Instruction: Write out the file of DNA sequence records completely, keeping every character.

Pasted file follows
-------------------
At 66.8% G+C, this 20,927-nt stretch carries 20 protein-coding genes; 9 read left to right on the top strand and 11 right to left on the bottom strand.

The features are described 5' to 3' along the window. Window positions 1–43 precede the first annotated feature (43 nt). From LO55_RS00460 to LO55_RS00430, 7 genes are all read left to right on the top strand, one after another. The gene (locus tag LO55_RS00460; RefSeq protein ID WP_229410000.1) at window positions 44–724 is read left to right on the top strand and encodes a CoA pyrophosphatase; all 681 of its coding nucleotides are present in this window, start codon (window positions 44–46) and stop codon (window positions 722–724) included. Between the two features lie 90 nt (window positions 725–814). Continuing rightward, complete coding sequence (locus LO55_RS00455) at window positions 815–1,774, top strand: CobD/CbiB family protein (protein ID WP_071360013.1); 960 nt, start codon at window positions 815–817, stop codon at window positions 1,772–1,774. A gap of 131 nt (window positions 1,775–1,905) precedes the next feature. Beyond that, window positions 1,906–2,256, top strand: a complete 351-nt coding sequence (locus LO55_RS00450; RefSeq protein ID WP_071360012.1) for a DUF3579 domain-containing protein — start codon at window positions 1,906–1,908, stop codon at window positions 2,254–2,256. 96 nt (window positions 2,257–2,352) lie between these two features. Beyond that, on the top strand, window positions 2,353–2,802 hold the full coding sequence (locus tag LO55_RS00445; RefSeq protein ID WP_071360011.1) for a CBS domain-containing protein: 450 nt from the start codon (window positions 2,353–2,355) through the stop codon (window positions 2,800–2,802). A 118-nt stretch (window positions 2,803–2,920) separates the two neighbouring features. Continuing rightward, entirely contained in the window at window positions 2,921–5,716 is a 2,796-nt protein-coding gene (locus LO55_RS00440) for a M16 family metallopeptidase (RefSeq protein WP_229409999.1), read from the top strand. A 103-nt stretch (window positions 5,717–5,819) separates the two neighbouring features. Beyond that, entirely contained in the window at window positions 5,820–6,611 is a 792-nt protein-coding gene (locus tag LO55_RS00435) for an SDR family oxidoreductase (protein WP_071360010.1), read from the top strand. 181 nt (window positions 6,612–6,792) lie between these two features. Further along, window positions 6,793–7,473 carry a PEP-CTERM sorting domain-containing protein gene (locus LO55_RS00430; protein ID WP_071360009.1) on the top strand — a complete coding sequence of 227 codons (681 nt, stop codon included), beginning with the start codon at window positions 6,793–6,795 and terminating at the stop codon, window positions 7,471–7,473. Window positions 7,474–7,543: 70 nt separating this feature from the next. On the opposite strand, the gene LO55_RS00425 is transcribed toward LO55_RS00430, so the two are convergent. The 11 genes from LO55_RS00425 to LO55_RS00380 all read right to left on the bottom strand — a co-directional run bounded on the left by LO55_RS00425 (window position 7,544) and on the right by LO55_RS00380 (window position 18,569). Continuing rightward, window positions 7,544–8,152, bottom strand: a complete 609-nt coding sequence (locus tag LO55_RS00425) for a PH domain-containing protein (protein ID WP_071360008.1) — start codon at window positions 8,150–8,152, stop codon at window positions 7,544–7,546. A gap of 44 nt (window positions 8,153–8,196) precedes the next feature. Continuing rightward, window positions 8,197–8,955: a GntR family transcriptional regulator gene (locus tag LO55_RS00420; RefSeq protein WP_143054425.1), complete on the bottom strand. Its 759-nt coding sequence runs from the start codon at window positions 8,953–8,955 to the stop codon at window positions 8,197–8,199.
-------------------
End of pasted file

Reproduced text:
At 66.8% G+C, this 20,927-nt stretch carries 20 protein-coding genes; 9 read left to right on the top strand and 11 right to left on the bottom strand.

The features are described 5' to 3' along the window. Window positions 1–43 precede the first annotated feature (43 nt). From LO55_RS00460 to LO55_RS00430, 7 genes are all read left to right on the top strand, one after another. The gene (locus tag LO55_RS00460; RefSeq protein ID WP_229410000.1) at window positions 44–724 is read left to right on the top strand and encodes a CoA pyrophosphatase; all 681 of its coding nucleotides are present in this window, start codon (window positions 44–46) and stop codon (window positions 722–724) included. Between the two features lie 90 nt (window positions 725–814). Continuing rightward, complete coding sequence (locus LO55_RS00455) at window positions 815–1,774, top strand: CobD/CbiB family protein (protein ID WP_071360013.1); 960 nt, start codon at window positions 815–817, stop codon at window positions 1,772–1,774. A gap of 131 nt (window positions 1,775–1,905) precedes the next feature. Beyond that, window positions 1,906–2,256, top strand: a complete 351-nt coding sequence (locus LO55_RS00450; RefSeq protein ID WP_071360012.1) for a DUF3579 domain-containing protein — start codon at window positions 1,906–1,908, stop codon at window positions 2,254–2,256. 96 nt (window positions 2,257–2,352) lie between these two features. Beyond that, on the top strand, window positions 2,353–2,802 hold the full coding sequence (locus tag LO55_RS00445; RefSeq protein ID WP_071360011.1) for a CBS domain-containing protein: 450 nt from the start codon (window positions 2,353–2,355) through the stop codon (window positions 2,800–2,802). A 118-nt stretch (window positions 2,803–2,920) separates the two neighbouring features. Continuing rightward, entirely contained in the window at window positions 2,921–5,716 is a 2,796-nt protein-coding gene (locus LO55_RS00440) for a M16 family metallopeptidase (RefSeq protein WP_229409999.1), read from the top strand. A 103-nt stretch (window positions 5,717–5,819) separates the two neighbouring features. Beyond that, entirely contained in the window at window positions 5,820–6,611 is a 792-nt protein-coding gene (locus tag LO55_RS00435) for an SDR family oxidoreductase (protein WP_071360010.1), read from the top strand. 181 nt (window positions 6,612–6,792) lie between these two features. Further along, window positions 6,793–7,473 carry a PEP-CTERM sorting domain-containing protein gene (locus LO55_RS00430; protein ID WP_071360009.1) on the top strand — a complete coding sequence of 227 codons (681 nt, stop codon included), beginning with the start codon at window positions 6,793–6,795 and terminating at the stop codon, window positions 7,471–7,473. Window positions 7,474–7,543: 70 nt separating this feature from the next. On the opposite strand, the gene LO55_RS00425 is transcribed toward LO55_RS00430, so the two are convergent. The 11 genes from LO55_RS00425 to LO55_RS00380 all read right to left on the bottom strand — a co-directional run bounded on the left by LO55_RS00425 (window position 7,544) and on the right by LO55_RS00380 (window position 18,569). Continuing rightward, window positions 7,544–8,152, bottom strand: a complete 609-nt coding sequence (locus tag LO55_RS00425) for a PH domain-containing protein (protein ID WP_071360008.1) — start codon at window positions 8,150–8,152, stop codon at window positions 7,544–7,546. A gap of 44 nt (window positions 8,153–8,196) precedes the next feature. Continuing rightward, window positions 8,197–8,955: a GntR family transcriptional regulator gene (locus tag LO55_RS00420; RefSeq protein WP_143054425.1), complete on the bottom strand. Its 759-nt coding sequence runs from the start codon at window positions 8,953–8,955 to the stop codon at window positions 8,197–8,199.